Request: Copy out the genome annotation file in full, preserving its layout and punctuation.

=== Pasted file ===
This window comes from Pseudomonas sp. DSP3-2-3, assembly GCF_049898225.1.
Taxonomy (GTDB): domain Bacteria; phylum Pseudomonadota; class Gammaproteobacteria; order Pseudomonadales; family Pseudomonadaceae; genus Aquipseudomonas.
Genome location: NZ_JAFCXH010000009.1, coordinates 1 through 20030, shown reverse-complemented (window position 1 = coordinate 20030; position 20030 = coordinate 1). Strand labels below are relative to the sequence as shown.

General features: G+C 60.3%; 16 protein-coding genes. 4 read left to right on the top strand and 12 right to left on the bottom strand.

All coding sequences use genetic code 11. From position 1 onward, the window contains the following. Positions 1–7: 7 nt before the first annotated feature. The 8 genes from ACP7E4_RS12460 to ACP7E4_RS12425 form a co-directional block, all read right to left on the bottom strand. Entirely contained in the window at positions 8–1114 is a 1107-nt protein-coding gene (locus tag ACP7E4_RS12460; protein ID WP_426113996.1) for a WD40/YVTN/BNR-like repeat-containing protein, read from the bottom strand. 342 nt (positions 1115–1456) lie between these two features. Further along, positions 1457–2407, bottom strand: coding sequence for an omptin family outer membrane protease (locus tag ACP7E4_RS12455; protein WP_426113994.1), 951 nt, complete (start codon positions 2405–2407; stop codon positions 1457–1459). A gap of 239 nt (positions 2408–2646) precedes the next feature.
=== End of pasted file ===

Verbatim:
This window comes from Pseudomonas sp. DSP3-2-3, assembly GCF_049898225.1.
Taxonomy (GTDB): domain Bacteria; phylum Pseudomonadota; class Gammaproteobacteria; order Pseudomonadales; family Pseudomonadaceae; genus Aquipseudomonas.
Genome location: NZ_JAFCXH010000009.1, coordinates 1 through 20030, shown reverse-complemented (window position 1 = coordinate 20030; position 20030 = coordinate 1). Strand labels below are relative to the sequence as shown.

General features: G+C 60.3%; 16 protein-coding genes. 4 read left to right on the top strand and 12 right to left on the bottom strand.

All coding sequences use genetic code 11. From position 1 onward, the window contains the following. Positions 1–7: 7 nt before the first annotated feature. The 8 genes from ACP7E4_RS12460 to ACP7E4_RS12425 form a co-directional block, all read right to left on the bottom strand. Entirely contained in the window at positions 8–1114 is a 1107-nt protein-coding gene (locus tag ACP7E4_RS12460; protein ID WP_426113996.1) for a WD40/YVTN/BNR-like repeat-containing protein, read from the bottom strand. 342 nt (positions 1115–1456) lie between these two features. Further along, positions 1457–2407, bottom strand: coding sequence for an omptin family outer membrane protease (locus tag ACP7E4_RS12455; protein WP_426113994.1), 951 nt, complete (start codon positions 2405–2407; stop codon positions 1457–1459). A gap of 239 nt (positions 2408–2646) precedes the next feature.